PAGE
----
Long addicted to cocaine, Joana Balavoine has made peace with her past

Long addicted to cocaine, Joana Balavoine has made peace with her past

It is a sunny afternoon in early July 2022, on the large island enthroned in the middle of the lower lake of the Bois de Boulogne, in Paris. The song of the birds, the dazzling light, the softness contrast with the subject of the conversation between Olivier Delacroix and Joana Balavoine. Leaning on a high table, singer’s daughter disappeared in 1986, tells the journalist the nightmare of fifteen years of cocaine addiction, a few months after having revealed it through a comic strip, “Sleeping Lions” (Ed. Wide Angle).

For its eleventh season, the society magazine “In the eyes of Olivier” sometimes introduces the story of a personality, in addition to those of anonymous people. For this issue, broadcast this Monday at 10:40 p.m. on France 2, in addition to Joana Balavoine, we will listen to witnesses who have become addicted to opiates, online ****ography or drugs supposed to treat them. People like everyone else. “It is important to me to free speech around addictions,” explains Delacroix. Comments made several months before the very serious accident caused by Pierre Palmade, addicted to cocaine.

Joana Balavoine, 36, was able to get by. During this second day of filming, she looks back on her fall, as a teenager, into the spiral of drugs, without hiding anything from its devastating effects. “It’s important to go into the details, she explains, because addiction is something very complex. And it is thus, solar, that she speaks of hell. Fear of life, of not succeeding, of destroying the heritage of a father mythologized by an entire country. Until the detoxification treatment in the Pyrenees, the depression that follows, the feeling of leaving the prison of artificial paradises free but with the fear of rebuilding oneself.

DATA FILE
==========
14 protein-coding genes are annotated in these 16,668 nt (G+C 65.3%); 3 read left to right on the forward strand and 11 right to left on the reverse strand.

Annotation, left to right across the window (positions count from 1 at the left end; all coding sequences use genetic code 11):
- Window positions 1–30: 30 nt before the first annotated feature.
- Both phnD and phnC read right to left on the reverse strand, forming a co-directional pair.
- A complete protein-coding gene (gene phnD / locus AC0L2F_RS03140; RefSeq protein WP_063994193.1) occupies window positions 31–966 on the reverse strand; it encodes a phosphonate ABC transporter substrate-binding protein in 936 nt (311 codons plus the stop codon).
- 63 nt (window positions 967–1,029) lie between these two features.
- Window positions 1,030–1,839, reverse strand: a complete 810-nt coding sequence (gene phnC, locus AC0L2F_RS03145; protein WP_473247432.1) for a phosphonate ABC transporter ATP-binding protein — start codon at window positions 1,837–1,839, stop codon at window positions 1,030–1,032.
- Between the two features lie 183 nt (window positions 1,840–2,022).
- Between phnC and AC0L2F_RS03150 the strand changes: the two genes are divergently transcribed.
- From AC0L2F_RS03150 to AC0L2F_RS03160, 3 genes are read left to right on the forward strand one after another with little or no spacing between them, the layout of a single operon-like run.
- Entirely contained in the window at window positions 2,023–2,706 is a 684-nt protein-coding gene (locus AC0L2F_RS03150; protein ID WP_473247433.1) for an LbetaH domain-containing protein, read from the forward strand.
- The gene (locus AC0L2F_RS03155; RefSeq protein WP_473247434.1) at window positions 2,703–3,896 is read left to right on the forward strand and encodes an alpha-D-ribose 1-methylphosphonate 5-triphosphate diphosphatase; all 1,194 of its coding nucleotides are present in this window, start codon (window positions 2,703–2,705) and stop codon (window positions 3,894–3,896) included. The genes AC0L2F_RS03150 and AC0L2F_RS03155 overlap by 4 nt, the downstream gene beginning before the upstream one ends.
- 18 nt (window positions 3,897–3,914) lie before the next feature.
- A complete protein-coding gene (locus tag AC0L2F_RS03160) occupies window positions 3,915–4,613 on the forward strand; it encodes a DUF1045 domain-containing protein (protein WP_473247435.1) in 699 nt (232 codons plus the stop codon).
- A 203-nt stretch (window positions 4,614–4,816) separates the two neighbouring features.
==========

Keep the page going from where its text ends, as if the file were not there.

“I see so many people in distress, who deserve to love each other…”

The interview will last more than five hours. Olivier Delacroix knows how to bring the interlocutor to reveal himself as he is. In a society of self-control, he seeks the essence of the story. But to meet, it takes two. That day, the two strangers from yesterday seem to have found each other. “Because we share a path, a common test, breath, modest, Olivier Delacroix. “I don’t have TV and didn’t know his show, rebounds the thirty-something, but I watched it and was struck by its sincerity. »

Joana Balavoine says she has made peace with her past. She who hardly ever spoke about her father, who died a few months before her birth, does not evade questions about this name, full of promises but also of duties, aware that it helps her. Maybe also because, today, she talks more about Joana than about Daniel. “I agreed to testify because I see so many people in distress, who deserve to love each other. Drugs are not a life. »

After the comic strip, she carried out awareness-raising operations in high schools, and plans to obtain a diploma in addictology. “First because it would do me a lot of good to go to university and get a degree,” she smiles. I didn’t have that life, and I regret it a little. Then because my only legitimacy is my personal experience, and that’s not enough, especially if I’m talking to young people. It was in the Basque Country, far from the hustle and bustle of Paris, that she returned to life. “I have musical projects, which I carry out quietly, and I have fun playing in a group with people who are 70 years old. I’m on keyboards, I do backing vocals, I sing. Pleasure, without pressure. »

End of shooting. Olivier Delacroix knows the intensity of the moment. “I have a lot of admiration for Joana because, beyond winning the fight, she inspires me. There is authenticity and intelligence in her. The main interested party cannot repress a small laugh, as if to protect herself from the too strong emotion of the compliment.

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